Wednesday, June 15, 2011

Michael Poff comments on Hiroshima, Mon Amour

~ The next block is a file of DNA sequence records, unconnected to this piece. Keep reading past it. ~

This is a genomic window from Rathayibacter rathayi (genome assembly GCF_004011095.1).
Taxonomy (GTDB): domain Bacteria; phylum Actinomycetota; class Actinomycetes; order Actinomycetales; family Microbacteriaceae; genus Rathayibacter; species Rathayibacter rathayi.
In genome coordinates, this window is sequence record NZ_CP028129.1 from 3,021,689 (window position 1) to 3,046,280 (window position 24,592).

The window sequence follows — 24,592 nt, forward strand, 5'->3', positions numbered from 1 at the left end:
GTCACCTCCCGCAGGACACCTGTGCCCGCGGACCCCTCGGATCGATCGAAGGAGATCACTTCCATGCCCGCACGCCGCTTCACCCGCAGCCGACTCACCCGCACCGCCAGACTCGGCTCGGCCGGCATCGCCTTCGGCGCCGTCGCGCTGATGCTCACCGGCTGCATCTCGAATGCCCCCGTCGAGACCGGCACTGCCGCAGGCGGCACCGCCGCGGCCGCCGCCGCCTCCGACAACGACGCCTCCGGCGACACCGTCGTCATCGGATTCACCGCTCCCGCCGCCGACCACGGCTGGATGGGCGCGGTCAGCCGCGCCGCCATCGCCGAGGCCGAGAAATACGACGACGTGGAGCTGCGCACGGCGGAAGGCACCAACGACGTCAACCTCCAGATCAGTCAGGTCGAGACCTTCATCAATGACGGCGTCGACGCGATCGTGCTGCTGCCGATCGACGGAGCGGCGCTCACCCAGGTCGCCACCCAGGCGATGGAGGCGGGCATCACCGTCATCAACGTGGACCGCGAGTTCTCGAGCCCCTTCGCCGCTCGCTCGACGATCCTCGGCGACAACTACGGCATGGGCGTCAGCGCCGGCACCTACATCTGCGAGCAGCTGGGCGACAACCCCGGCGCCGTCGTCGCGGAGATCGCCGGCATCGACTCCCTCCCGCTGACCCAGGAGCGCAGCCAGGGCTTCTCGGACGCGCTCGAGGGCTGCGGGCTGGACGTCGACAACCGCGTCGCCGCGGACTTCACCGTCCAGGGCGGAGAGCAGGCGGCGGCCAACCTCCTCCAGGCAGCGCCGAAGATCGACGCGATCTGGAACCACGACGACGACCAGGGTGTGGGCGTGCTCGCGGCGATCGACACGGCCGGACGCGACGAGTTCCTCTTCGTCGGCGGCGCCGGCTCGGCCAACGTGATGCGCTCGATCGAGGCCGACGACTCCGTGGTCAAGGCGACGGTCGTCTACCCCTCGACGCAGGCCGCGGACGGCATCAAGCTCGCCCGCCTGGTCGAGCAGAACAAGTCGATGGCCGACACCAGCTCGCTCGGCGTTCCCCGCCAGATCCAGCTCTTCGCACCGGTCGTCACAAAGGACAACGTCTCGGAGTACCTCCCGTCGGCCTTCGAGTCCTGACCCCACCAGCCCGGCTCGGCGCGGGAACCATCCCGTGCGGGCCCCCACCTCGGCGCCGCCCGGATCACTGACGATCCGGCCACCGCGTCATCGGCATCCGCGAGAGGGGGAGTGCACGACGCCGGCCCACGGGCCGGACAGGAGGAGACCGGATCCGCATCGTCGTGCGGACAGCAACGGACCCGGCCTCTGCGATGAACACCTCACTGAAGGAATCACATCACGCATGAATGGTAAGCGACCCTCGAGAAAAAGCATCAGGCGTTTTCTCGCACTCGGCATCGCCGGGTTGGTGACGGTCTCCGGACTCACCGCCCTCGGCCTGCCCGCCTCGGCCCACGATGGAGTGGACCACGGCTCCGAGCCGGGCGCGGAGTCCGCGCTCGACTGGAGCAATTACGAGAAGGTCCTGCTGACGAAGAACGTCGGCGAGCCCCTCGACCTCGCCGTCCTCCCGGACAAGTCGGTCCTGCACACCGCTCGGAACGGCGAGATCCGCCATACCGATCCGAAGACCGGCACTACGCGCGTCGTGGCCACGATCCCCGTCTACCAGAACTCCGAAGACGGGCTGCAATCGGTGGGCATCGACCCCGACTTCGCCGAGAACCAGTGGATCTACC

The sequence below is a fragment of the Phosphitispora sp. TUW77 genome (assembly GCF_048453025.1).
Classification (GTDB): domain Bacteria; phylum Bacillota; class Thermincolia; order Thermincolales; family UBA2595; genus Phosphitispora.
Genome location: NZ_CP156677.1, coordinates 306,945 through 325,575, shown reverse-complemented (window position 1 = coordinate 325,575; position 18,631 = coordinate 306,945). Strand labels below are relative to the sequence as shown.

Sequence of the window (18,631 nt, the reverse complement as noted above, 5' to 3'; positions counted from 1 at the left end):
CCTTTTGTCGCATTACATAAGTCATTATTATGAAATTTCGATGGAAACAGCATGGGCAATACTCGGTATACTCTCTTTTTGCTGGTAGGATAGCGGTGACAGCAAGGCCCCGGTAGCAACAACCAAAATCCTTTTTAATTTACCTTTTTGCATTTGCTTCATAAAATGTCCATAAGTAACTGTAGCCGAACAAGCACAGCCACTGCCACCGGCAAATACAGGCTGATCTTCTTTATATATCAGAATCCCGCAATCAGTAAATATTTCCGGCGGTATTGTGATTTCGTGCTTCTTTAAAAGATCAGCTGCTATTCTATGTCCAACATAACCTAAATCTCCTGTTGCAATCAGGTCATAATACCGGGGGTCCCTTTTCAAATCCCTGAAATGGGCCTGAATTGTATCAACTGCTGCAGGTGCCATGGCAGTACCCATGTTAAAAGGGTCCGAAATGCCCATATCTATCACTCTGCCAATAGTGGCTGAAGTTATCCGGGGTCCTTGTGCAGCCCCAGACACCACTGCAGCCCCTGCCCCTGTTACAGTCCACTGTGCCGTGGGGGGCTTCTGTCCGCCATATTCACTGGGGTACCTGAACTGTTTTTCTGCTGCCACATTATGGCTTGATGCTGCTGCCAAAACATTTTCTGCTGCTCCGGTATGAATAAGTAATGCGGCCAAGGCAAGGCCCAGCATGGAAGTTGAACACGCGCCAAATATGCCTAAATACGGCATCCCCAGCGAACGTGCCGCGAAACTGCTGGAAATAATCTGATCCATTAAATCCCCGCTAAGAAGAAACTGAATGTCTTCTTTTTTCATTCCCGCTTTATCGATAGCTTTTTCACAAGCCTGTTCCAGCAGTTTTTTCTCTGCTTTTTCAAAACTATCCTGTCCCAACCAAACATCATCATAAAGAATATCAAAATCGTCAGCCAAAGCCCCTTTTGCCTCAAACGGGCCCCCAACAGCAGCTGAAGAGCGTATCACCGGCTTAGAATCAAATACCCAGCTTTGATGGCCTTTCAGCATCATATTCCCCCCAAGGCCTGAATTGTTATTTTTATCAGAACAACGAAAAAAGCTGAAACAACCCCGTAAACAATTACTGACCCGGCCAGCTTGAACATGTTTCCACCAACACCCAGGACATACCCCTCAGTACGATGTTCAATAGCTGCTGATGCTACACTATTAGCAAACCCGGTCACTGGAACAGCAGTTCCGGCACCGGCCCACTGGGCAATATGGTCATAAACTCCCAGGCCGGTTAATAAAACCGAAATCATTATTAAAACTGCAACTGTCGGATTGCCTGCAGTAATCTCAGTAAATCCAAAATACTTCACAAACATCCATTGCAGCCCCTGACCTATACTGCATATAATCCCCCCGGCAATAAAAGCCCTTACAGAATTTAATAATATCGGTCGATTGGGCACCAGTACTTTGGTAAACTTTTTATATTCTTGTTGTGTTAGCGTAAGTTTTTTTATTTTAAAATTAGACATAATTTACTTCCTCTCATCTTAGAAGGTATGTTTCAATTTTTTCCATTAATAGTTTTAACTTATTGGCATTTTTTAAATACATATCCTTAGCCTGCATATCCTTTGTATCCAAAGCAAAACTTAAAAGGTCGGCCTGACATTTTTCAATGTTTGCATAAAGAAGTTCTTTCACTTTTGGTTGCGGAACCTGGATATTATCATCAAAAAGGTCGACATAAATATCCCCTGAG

It was not oedipal conflicts that I believed remained unsuccessfully resolved. My observation was that although there were triangular features to the relationship in Hiroshima Mon Amour (see April 4, 2011) that might typically suggest Oedipal-level repetitions (i.e., references to cheated-upon third party/spouse/dead lover; Lui’s thrill at being special to Ella compared to all her past lovers; the recurring subject of lying; the central theme of sleeping with the forbidden/the enemy), much more obvious, in this case, were the effects of the later trauma in early adulthood (the pervasive dissociative affect, the intensity to the repetition compulsion, an inexpressible humiliation and rage isolated behind the glassy “reasonable” defense). In fact, in the absence of other history, it was only the massive quality of that trauma that made more understandable the pervasive regressive and pre-oedipal emotional atmosphere of the affair (i.e., repetitive fantasies of annihilation by being consumed/devoured; borderline psychotic-like confusion of past/present, loss of self/other boundaries, etc.). Elle’s early refrain, “Without a record, there’s only reconstruction”, highlighted for me the parallel between her ‘remembering’, first in action then in words, with Lui and reconstruction in analysis. I see no inherent problem calling this a co-construction (But I was using Elle’s words.) so long as some conceptual principle for the asymmetrical relationship and the ideal of (relative) neutrality on the part of the analyst is preserved for the protection of the patient. It was Lui’s reference to what he will remember of Elle when he is compelled by habit into future affairs, and Elle’s staying ‘reasonable’ for the remainder of their relationship after he slaps her just as she risked expressing her anger, that signaled the unresolved quality of the problems each was attempting some mastery over with the affair. I agree wholeheartedly with you that there was much caring in the ‘play’ and healing (for Elle, most obviously, given her resolution in the end to return home to Nevere) that came of the encounter between the two lovers. Michael Poff MA, MSW

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